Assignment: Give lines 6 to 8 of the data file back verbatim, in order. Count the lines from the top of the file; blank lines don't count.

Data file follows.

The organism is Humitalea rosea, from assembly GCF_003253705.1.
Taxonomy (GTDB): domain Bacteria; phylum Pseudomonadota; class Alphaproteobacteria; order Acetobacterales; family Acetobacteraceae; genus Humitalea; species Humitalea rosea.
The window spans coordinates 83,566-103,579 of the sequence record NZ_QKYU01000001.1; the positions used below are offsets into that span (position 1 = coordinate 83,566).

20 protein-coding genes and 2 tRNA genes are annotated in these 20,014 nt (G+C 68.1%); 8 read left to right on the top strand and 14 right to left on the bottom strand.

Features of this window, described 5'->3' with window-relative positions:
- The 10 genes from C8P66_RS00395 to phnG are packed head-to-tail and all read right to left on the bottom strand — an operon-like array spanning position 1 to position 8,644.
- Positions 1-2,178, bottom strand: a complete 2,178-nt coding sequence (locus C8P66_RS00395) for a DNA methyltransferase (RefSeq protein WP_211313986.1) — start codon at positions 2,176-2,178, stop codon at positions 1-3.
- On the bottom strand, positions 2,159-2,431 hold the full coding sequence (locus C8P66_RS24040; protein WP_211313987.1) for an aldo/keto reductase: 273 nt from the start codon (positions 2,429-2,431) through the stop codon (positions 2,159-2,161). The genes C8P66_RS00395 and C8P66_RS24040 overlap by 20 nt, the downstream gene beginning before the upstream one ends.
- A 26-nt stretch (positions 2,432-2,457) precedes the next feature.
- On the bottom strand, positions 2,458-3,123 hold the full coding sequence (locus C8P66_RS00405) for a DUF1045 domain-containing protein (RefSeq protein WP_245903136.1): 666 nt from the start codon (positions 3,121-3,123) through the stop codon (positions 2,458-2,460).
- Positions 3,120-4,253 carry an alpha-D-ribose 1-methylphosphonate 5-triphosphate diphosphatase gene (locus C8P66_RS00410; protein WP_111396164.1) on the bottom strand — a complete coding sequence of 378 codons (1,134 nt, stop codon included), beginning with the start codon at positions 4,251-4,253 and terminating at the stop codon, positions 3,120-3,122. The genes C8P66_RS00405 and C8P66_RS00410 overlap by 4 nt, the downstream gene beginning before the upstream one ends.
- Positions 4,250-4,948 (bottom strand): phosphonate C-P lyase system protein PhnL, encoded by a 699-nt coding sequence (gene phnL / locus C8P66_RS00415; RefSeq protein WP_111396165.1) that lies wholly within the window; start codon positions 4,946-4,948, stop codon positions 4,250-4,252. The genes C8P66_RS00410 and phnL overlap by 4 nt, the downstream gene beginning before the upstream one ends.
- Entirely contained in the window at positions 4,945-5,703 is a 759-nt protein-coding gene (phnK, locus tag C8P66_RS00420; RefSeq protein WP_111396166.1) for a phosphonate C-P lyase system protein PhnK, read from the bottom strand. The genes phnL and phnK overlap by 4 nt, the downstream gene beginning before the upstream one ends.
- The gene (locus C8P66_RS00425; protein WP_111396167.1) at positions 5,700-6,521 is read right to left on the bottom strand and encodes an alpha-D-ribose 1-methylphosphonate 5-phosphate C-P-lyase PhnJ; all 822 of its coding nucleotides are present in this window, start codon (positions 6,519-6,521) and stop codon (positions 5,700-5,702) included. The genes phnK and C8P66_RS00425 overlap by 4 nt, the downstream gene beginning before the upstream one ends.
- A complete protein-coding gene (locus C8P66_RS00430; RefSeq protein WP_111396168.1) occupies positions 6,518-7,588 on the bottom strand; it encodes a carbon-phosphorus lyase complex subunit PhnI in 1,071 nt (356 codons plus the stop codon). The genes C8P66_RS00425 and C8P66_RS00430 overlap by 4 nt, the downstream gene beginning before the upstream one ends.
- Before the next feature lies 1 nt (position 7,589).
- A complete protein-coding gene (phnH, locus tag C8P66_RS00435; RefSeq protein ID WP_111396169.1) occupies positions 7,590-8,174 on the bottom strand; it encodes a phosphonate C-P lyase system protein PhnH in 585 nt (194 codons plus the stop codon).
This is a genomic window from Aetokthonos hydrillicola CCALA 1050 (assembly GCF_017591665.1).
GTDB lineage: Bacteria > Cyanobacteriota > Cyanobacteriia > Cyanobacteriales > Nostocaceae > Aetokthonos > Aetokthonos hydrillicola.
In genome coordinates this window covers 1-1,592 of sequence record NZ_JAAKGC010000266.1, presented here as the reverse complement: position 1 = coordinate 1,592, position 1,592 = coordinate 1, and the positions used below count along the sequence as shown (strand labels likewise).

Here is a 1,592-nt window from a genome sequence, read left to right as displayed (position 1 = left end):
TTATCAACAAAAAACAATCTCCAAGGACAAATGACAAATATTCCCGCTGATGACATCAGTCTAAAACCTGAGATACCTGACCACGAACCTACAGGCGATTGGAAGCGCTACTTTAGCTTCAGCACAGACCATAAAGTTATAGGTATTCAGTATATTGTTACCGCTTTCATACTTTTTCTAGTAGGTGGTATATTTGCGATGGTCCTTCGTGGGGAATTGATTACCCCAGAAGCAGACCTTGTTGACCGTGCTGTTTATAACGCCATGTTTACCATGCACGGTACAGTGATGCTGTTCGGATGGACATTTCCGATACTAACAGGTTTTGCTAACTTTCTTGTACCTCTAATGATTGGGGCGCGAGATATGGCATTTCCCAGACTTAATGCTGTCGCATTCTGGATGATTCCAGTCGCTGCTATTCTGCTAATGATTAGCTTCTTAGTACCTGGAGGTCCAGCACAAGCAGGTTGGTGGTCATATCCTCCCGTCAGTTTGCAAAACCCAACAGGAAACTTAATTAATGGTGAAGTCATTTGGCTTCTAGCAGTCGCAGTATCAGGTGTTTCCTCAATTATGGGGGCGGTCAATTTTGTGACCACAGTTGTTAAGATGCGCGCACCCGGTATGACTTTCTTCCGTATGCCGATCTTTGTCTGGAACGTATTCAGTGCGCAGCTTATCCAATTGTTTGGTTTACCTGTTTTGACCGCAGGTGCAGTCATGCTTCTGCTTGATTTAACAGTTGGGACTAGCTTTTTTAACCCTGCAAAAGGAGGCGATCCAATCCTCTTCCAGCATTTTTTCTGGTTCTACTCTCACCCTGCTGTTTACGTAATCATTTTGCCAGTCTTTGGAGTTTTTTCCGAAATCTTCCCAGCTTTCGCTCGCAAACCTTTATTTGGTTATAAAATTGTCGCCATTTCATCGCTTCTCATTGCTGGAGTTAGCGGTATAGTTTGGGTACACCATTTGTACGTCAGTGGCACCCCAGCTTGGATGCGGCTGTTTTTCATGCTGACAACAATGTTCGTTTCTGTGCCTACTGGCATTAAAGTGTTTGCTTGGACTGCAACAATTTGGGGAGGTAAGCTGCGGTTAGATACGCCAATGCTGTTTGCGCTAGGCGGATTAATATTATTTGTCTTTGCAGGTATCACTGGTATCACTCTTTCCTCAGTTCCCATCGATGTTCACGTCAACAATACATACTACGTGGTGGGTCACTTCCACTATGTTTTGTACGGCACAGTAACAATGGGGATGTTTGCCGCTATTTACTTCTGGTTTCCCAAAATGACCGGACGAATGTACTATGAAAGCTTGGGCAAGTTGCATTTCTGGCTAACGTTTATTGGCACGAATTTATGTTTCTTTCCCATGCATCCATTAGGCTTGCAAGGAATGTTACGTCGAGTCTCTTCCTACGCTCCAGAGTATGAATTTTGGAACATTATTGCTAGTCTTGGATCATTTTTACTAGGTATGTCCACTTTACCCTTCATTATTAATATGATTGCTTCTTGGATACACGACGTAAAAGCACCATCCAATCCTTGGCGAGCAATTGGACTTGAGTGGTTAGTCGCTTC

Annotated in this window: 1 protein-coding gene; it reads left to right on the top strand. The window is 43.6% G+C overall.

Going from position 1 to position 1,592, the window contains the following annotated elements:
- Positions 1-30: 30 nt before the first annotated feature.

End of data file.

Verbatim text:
- The 10 genes from C8P66_RS00395 to phnG are packed head-to-tail and all read right to left on the bottom strand — an operon-like array spanning position 1 to position 8,644.
- Positions 1-2,178, bottom strand: a complete 2,178-nt coding sequence (locus C8P66_RS00395) for a DNA methyltransferase (RefSeq protein WP_211313986.1) — start codon at positions 2,176-2,178, stop codon at positions 1-3.
- On the bottom strand, positions 2,159-2,431 hold the full coding sequence (locus C8P66_RS24040; protein WP_211313987.1) for an aldo/keto reductase: 273 nt from the start codon (positions 2,429-2,431) through the stop codon (positions 2,159-2,161). The genes C8P66_RS00395 and C8P66_RS24040 overlap by 20 nt, the downstream gene beginning before the upstream one ends.